The civil service has appointed its first chief executive, with a remit to drive digital transformation across Whitehall.
John Manzoni, currently head of the Major Projects Authority (MPA) in the Cabinet Office, will step up to the new CEO role on 13 October.
Among his responsibilities will be executive control of the Government Digital Service (GDS) – becoming digital director Mike Bracken's boss – in addition to the Crown Commercial Service, the MPA under his yet-to-be-chosen successor, as well as cross-government shared services and civil service reform.
The chief executive role is new and effectively combines some responsibilities of the former head of the civil service Sir Bob Kerslake and former Cabinet Office chief operating officer Stephen Kelly, who was responsible for the Efficiency and Reform Group until his recent departure to become CEO of software firm Sage.
Manzoni will work alongside cabinet secretary and now head of the civil service Sir Jeremy Heywood. He joined the MPA in February, having been CEO of Canadian oil and gas company Talisman Energy, and before that CEO of BP Downstream. Manzoni said digital and technology will be a key part of his new job.
“The appropriate application of technology could transform the cost base of the civil service,” he said. “But in order to do that, you can’t do it bit by bit – we have to have a different conversation from the one we have had thus far. We have to prioritise. That is a conversation that can be completed now to enable all sorts of things to happen.”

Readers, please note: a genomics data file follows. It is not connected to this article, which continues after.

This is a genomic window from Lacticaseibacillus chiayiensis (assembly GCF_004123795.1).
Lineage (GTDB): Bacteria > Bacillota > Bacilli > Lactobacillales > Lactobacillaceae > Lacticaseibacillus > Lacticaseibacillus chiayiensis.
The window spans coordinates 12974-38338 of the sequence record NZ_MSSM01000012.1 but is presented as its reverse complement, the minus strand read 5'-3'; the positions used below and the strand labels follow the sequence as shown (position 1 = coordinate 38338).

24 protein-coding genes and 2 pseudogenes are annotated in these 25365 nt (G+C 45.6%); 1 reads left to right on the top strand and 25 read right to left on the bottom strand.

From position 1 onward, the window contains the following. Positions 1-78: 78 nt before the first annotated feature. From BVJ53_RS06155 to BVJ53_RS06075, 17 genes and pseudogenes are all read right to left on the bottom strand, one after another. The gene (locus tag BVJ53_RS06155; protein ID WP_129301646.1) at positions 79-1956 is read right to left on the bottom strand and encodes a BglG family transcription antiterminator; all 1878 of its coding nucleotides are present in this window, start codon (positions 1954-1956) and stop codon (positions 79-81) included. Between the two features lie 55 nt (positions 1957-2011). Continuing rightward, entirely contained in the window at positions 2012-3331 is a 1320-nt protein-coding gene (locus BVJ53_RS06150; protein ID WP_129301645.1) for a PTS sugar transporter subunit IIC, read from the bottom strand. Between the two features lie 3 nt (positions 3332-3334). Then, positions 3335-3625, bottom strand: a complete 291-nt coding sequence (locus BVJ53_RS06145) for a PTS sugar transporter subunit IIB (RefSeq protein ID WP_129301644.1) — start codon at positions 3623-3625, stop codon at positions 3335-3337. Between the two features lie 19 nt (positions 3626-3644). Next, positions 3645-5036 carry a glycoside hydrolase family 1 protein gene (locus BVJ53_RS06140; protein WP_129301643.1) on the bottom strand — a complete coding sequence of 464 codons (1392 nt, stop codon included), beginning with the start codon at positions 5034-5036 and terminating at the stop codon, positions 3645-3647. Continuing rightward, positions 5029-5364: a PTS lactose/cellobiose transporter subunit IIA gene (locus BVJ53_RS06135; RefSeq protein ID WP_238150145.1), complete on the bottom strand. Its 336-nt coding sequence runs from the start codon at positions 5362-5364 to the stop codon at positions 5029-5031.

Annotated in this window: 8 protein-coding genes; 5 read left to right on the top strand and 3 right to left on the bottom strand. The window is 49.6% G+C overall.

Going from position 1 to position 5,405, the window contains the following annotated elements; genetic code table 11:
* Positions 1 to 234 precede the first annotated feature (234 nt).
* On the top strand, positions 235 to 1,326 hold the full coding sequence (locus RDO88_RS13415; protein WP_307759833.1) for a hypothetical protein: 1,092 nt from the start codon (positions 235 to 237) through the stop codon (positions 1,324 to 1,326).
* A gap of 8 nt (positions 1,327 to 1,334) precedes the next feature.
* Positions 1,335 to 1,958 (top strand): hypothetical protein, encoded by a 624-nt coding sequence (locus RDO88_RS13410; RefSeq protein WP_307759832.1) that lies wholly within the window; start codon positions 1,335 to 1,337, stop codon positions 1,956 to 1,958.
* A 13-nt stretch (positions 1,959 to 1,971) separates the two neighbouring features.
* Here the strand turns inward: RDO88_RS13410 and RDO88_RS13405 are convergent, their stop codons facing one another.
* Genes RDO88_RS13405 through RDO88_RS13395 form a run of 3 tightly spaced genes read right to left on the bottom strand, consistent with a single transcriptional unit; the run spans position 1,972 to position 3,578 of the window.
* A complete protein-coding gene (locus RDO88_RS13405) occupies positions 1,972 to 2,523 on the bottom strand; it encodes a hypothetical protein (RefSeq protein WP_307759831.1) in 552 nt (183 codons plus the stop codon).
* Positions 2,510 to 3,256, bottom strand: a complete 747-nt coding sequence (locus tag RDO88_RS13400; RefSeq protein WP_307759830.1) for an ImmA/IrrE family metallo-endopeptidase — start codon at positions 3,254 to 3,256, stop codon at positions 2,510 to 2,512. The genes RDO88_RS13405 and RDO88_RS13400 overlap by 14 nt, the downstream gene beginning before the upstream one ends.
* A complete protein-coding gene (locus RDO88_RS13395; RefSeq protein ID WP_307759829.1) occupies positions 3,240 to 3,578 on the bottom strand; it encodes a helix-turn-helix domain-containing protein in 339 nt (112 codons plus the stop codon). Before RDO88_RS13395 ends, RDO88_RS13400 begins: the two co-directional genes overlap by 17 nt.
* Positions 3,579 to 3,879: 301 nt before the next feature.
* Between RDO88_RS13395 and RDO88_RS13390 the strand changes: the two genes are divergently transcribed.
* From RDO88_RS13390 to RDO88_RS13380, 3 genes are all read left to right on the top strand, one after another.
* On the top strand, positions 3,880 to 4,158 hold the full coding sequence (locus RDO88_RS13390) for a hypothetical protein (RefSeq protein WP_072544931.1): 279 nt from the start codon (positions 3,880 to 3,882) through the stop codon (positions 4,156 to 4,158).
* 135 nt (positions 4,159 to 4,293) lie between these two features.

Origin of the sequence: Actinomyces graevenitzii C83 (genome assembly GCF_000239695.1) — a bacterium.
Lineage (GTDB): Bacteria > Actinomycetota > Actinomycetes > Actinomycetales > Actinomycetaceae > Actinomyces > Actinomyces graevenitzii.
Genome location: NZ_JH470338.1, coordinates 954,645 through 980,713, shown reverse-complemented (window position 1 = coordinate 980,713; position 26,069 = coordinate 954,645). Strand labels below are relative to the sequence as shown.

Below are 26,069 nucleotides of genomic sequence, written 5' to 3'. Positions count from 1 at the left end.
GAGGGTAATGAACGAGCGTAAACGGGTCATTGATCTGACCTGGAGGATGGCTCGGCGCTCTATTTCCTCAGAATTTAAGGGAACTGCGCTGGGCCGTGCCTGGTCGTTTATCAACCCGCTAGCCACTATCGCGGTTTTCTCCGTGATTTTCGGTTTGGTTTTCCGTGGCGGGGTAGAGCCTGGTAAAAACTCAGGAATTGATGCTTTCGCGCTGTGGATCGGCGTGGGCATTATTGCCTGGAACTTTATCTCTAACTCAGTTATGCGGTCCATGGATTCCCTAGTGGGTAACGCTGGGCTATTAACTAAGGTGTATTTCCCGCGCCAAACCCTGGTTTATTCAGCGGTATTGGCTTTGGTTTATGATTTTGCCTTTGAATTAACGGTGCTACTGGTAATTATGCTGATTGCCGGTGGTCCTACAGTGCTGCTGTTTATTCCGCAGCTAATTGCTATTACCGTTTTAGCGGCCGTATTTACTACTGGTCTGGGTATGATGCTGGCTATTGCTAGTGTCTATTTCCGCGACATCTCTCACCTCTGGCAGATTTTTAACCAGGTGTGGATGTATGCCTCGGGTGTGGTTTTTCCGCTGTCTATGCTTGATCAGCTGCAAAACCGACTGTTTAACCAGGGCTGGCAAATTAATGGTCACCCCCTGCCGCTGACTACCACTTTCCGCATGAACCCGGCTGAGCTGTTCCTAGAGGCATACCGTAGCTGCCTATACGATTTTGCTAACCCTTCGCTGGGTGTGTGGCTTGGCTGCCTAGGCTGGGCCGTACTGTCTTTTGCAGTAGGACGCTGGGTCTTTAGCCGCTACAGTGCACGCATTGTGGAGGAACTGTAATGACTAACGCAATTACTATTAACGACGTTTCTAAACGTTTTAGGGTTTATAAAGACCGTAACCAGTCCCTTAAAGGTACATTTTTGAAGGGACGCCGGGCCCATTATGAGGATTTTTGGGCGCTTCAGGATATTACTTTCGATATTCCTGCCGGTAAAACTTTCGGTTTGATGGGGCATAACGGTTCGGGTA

Heywood said the growth of digital will be a priority for every aspect of the civil service in the coming years.
“The modern civil service has to be digital all the way through, including in policy making,” he said. “It’s not just about the civil service – digital principles such as agility, testing things out and getting feedback apply as much to policy making.”
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Civil service reform progress report
Manzoni’s appointment coincides with the release of the latest progress report on the civil service reform programme, in which he will play a leading role. The Whitehall digital strategy is a central part of that programme, and the report said government needs to greatly expand its digital capabilities during the next parliament.
“The shift to digital will not stop with the 25 exemplar services. If we are really to change how people use government services, all government transactional services – where possible – should be available online and easy to use. More government transactional services will follow this route,” said the report.
“Our plans will include setting ambitious goals for increasing the proportion of transactions with the public which are completed online, and on ensuring our people have access to technology which is fit for a modern workplace. This will be a key priority for the new chief executive,” the report added.